But the professor, according to Latterman, loved the solitude of the property and spent many hours alone. "'When he wanted to be left by himself," said Latterman, "he would go off to the second house and study there where there was no telephone." Latterman recalls that he would stay there for long hours and burn a lot of wood that Latterman had cut up for him to keep the cottage warm.

Mathematics professor Deane Montgomery of the Institute For Advanced Study, a close colleague of Veblen. also recalls the smaller of the houses and refers to it as Veblen's ''study" . "He always liked the outdoors, though," said Montgomery. "In his later years, he would spend time cutting wood himself."

"Because the Veblens had no children," said Montgomery', "he (Veblen) thought very carefully on the matter of the houses and the property. He concluded that the county would be the most likely to carry out his intentions of leaving the property in its natural state."

As he continues his tour, Latterman explains that the stone walls surrounding portions of the estate were made from the rocks that farmers had cleared from their fields during the winter.

Walking through the woods, one will notce the absence of slate or stone walkways, which sometimes contrast with the softness of the woods. "The professor did not like cement sidewalks," said Latterman. "This is why I made, and still repair the wooden sidewalks."

With all the quaint features about the houses and the personal touches of the walkways and gardens, the trees are still the stars of the show, with marked paths winding through the woods.

The arboretum includes a pine forest, over thirty species of trees, a countless amount of shrubbery and a brilliant collection of flowers.

Friday, May 3, 2013

A Small Victory at Herrontown Woods

(originally posted at PrincetonNatureNotes.org, April 26, 2009--Herrontown Woods being Princeton's first dedicated nature preserve, donated by the Veblens in 1957) 

Most people know about the big victory won at the Princeton Battlefield in 1777. Few have heard, however, of the small victory of 2009 that took place at Herrontown Woods, on the other side of town, on a sunny afternoon in late April.

There, the mighty resistance of an eight year old to taking a walk in the woods was overcome by an irresistible alliance of rocks and water.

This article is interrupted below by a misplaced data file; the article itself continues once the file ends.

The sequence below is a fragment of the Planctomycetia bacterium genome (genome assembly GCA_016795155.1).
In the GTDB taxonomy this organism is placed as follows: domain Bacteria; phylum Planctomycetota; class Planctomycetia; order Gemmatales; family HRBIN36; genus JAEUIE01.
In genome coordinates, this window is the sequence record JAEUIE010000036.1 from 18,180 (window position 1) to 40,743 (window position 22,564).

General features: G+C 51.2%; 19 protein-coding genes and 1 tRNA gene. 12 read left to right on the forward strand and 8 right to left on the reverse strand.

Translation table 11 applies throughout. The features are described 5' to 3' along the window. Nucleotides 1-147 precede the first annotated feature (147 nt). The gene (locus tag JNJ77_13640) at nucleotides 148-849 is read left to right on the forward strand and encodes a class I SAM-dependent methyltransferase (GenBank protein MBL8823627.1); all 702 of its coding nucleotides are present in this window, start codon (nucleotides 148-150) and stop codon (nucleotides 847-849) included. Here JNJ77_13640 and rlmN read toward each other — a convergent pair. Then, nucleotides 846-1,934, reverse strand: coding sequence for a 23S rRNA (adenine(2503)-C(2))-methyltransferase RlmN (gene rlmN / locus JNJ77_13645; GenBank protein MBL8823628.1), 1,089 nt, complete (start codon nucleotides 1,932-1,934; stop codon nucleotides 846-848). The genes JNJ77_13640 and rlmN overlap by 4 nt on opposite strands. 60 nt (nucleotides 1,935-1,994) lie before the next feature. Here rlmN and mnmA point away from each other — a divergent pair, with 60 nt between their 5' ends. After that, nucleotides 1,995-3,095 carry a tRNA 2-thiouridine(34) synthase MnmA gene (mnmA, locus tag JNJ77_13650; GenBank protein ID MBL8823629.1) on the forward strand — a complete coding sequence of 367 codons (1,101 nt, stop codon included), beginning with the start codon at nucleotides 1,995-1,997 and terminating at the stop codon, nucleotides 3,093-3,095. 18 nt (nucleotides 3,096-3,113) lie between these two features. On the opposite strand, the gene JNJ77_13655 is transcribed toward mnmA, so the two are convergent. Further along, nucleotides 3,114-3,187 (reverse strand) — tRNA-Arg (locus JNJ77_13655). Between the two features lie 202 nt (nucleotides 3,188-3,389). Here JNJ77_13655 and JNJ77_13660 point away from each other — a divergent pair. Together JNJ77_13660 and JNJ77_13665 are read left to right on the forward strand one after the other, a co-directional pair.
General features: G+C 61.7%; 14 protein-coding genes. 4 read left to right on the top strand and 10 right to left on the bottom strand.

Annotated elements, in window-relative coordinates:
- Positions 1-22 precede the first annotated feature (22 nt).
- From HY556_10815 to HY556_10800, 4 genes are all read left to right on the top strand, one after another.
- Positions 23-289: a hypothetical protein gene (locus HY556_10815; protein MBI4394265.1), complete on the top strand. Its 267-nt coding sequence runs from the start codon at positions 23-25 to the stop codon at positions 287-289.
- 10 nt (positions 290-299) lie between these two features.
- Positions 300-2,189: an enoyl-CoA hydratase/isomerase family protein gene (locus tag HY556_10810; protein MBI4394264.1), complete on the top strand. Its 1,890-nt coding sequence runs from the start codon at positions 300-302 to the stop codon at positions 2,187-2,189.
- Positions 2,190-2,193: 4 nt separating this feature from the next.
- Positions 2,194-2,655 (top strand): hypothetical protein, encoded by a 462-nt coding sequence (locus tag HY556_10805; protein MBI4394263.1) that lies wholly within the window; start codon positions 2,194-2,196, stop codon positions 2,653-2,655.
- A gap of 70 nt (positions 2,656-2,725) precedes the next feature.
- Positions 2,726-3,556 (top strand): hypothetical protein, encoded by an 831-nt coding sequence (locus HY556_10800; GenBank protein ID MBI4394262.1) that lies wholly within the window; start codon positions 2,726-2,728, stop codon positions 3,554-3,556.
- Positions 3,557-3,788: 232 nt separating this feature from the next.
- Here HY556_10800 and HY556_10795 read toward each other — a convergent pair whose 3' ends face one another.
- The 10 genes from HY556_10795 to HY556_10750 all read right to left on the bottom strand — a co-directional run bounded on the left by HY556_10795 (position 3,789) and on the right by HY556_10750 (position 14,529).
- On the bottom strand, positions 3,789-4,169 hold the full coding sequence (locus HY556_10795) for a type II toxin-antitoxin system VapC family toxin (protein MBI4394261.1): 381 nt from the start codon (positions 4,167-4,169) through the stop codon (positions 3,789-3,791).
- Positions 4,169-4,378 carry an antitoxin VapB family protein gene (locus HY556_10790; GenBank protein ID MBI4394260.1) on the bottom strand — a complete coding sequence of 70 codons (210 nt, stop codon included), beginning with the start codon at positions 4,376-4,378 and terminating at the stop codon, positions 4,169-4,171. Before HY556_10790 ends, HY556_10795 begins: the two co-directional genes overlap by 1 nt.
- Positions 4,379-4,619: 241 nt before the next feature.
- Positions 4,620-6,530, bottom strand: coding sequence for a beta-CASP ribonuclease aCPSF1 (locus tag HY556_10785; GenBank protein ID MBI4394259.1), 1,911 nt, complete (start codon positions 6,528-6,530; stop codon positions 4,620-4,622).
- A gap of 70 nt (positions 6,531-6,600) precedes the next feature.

Strident complaint dissolved into "Daddy, look at this!", as we headed upstream towards a picnic in a boulder field.

Contributing to the rout of homebound entertainment media was a frog presiding over a reflected forest.

Plenty of auxiliary forces were on hand, effective mostly with the accompanying adult. The opening buds of a witch hazel.

Some interesting stuff on the forest floor--here, a reddish-brown spiny fruit of the sweetgum, a flowering wood anemone, and some leaves of trout lily.

And the fiddle heads of Christmas fern perched on boulders.

Even the trails were strategically rock-strewn to add sport and comfort to the way home.

Thursday, May 2, 2013

George Dyson on Veblen's Role in Preserving the Institute Woods

If you missed George Dyson's March 21 talk at DR Greenway, entitled "Princeton's Christopher Robin - Oswald Veblen and the Six Hundred-Acre Woods", here's a link to a high definition video, posted by videographer Kurt Tazelaar: https://vimeo.com/63494165.

(May 4 update: technical difficulties seem to have made the photo and "play" button disappear, but the link should work)

Realizing I was going to be arriving back in town too late to hear the talk, I asked Kurt Tazelaar if he could videotape the presentation. He and Sally Curtis were willing, DR Greenway and George Dyson gave permission, and after considerable work by Kurt and Sally to put it in finished form, it was posted online.

Among other things, George describes how Oswald Veblen's grandparents lost their land in Norway due to a crooked lawyer, and how this may have fed Oswald's passion for land acquisition. Other insights in the talk include thinking of Veblen--who argued early on in favor of the Institute for Advanced Study acquiring considerable land, and then did much of the legwork and negotiating to acquire the first 600 acres--as the bridge between the Institute's intellects and the land on which they do their thinking.

The video also includes a charming intro by George's father, Freeman Dyson, and some photos and description of the years George spent living in a treehouse. The latter plays in to a theme that's been coming up more recently related to the project--the movement in architecture to design ultra-small houses.

Thanks to George, Kurt, Sally and the DR Greenway for making this video possible.